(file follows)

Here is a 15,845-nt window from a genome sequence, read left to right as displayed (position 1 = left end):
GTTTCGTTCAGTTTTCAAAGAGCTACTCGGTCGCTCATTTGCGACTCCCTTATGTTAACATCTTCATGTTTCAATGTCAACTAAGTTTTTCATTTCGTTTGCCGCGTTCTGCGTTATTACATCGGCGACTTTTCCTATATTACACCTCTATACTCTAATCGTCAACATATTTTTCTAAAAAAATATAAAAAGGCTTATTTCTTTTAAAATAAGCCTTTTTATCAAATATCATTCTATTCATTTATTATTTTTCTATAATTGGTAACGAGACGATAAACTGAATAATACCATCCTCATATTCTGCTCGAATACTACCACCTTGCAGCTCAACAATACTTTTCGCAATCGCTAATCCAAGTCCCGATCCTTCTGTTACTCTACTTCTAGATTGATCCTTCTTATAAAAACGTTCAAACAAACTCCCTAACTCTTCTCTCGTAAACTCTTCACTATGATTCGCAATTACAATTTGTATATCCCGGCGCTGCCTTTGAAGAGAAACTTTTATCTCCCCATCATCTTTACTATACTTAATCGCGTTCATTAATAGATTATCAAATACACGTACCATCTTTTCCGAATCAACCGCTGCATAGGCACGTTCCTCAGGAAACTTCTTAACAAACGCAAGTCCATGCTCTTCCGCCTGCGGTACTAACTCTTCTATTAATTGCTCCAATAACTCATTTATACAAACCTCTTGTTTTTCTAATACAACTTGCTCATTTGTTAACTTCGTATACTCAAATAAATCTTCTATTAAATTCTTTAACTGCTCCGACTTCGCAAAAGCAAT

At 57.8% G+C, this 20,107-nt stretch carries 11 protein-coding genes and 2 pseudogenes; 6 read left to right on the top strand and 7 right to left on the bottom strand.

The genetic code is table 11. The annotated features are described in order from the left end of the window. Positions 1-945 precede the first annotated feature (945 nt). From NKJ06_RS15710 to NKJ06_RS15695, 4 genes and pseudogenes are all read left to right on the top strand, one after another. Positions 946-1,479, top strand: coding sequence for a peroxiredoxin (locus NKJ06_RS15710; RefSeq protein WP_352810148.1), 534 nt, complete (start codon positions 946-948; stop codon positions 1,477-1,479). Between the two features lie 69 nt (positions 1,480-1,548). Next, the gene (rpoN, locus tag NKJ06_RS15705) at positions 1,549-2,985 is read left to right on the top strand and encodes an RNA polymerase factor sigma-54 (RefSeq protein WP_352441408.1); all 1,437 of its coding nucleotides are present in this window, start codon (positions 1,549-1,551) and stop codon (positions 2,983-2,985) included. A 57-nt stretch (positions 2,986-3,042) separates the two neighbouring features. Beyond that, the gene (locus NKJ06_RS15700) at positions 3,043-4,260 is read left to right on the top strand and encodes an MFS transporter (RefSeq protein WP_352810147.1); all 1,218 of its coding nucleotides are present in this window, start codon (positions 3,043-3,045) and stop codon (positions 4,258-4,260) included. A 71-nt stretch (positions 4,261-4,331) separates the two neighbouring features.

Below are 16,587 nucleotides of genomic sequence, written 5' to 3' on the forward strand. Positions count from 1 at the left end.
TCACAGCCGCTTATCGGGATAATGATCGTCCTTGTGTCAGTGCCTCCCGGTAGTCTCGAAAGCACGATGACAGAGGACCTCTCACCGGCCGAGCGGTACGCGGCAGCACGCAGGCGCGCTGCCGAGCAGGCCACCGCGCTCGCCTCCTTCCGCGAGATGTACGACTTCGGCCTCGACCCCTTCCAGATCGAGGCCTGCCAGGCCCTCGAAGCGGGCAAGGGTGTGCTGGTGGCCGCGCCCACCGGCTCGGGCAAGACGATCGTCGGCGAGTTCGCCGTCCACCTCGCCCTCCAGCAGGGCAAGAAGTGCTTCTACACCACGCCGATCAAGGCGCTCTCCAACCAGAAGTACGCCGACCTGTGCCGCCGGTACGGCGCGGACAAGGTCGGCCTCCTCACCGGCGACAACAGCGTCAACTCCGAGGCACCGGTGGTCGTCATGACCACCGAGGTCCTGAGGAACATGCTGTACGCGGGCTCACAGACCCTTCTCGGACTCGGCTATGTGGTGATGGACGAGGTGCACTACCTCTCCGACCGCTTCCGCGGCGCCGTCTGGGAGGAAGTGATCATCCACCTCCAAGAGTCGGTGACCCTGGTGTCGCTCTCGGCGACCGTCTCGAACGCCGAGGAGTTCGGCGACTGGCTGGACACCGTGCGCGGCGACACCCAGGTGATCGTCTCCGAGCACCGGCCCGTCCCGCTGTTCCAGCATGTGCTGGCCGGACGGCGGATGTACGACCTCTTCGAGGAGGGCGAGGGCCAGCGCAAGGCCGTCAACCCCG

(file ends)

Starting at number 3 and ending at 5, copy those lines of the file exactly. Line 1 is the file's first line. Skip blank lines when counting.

At 57.8% G+C, this 20,107-nt stretch carries 11 protein-coding genes and 2 pseudogenes; 6 read left to right on the top strand and 7 right to left on the bottom strand.

The genetic code is table 11. The annotated features are described in order from the left end of the window. Positions 1-945 precede the first annotated feature (945 nt). From NKJ06_RS15710 to NKJ06_RS15695, 4 genes and pseudogenes are all read left to right on the top strand, one after another. Positions 946-1,479, top strand: coding sequence for a peroxiredoxin (locus NKJ06_RS15710; RefSeq protein WP_352810148.1), 534 nt, complete (start codon positions 946-948; stop codon positions 1,477-1,479). Between the two features lie 69 nt (positions 1,480-1,548). Next, the gene (rpoN, locus tag NKJ06_RS15705) at positions 1,549-2,985 is read left to right on the top strand and encodes an RNA polymerase factor sigma-54 (RefSeq protein WP_352441408.1); all 1,437 of its coding nucleotides are present in this window, start codon (positions 1,549-1,551) and stop codon (positions 2,983-2,985) included. A 57-nt stretch (positions 2,986-3,042) separates the two neighbouring features. Beyond that, the gene (locus NKJ06_RS15700) at positions 3,043-4,260 is read left to right on the top strand and encodes an MFS transporter (RefSeq protein WP_352810147.1); all 1,218 of its coding nucleotides are present in this window, start codon (positions 3,043-3,045) and stop codon (positions 4,258-4,260) included. A 71-nt stretch (positions 4,261-4,331) separates the two neighbouring features.

Below are 16,587 nucleotides of genomic sequence, written 5' to 3' on the forward strand. Positions count from 1 at the left end.